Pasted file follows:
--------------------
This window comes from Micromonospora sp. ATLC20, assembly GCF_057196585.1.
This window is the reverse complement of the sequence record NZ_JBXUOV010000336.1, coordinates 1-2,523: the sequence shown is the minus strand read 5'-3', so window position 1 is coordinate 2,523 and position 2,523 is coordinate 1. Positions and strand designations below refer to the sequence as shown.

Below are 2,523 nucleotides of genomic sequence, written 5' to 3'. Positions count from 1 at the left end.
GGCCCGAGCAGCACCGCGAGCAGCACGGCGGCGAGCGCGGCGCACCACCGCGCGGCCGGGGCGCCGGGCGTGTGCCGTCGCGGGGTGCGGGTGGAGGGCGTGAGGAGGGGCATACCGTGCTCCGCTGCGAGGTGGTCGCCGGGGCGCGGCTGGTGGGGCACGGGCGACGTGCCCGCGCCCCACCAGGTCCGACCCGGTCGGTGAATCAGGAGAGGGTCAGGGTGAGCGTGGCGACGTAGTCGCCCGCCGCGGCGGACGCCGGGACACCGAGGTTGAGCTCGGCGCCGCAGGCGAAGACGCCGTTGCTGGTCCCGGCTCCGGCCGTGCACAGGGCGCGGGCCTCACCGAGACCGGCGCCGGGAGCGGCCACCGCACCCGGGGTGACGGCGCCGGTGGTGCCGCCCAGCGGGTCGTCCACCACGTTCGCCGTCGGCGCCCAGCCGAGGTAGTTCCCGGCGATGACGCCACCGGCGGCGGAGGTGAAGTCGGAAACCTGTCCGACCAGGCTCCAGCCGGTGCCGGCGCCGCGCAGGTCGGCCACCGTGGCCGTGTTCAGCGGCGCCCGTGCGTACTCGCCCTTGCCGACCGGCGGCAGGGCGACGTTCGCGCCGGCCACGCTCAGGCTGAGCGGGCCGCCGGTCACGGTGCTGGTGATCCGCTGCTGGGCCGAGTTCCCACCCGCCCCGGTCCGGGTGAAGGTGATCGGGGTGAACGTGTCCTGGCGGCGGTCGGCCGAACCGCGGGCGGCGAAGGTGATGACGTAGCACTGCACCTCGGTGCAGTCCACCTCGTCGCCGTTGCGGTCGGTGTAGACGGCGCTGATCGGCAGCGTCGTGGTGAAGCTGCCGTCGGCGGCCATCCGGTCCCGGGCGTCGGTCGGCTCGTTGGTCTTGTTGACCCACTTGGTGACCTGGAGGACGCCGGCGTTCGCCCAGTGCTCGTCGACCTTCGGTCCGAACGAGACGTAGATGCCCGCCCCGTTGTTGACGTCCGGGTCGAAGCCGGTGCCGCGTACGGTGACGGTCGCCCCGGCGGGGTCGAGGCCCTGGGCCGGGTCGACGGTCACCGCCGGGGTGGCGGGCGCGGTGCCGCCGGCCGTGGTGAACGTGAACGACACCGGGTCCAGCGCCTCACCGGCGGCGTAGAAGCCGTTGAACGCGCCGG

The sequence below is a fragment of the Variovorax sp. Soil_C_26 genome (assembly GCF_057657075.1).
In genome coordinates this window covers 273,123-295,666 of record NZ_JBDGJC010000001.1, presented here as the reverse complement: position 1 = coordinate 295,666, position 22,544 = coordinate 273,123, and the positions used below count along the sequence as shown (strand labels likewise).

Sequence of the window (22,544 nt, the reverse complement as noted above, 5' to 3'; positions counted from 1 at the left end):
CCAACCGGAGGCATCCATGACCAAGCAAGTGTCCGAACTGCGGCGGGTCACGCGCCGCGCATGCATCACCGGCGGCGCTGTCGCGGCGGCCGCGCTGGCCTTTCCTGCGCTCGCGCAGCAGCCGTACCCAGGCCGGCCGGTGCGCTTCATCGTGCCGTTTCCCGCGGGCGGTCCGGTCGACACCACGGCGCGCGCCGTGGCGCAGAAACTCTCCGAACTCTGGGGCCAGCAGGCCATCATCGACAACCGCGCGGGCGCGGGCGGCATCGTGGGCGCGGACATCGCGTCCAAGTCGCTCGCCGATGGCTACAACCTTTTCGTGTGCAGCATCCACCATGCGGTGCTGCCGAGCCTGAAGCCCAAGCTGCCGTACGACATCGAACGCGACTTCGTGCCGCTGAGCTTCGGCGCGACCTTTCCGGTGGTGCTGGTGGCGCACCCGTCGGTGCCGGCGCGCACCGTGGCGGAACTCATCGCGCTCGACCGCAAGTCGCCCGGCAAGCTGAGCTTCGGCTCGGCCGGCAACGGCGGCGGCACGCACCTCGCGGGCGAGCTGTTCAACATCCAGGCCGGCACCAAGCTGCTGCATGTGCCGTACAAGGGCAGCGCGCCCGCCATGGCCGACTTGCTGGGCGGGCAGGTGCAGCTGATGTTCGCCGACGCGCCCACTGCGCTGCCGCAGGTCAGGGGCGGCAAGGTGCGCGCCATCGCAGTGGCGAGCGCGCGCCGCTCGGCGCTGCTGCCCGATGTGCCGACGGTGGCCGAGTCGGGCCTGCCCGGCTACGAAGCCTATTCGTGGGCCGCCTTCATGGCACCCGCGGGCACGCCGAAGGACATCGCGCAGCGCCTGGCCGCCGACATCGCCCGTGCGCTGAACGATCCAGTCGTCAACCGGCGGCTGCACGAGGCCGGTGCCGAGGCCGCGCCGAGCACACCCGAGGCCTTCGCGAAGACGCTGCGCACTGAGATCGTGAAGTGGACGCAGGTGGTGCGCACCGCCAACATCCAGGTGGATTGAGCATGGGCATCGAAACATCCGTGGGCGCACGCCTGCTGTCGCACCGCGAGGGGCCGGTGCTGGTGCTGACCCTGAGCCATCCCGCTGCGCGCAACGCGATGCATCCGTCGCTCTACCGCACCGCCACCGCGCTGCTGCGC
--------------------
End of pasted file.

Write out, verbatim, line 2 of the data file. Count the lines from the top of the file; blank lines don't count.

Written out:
This window is the reverse complement of the sequence record NZ_JBXUOV010000336.1, coordinates 1-2,523: the sequence shown is the minus strand read 5'-3', so window position 1 is coordinate 2,523 and position 2,523 is coordinate 1. Positions and strand designations below refer to the sequence as shown.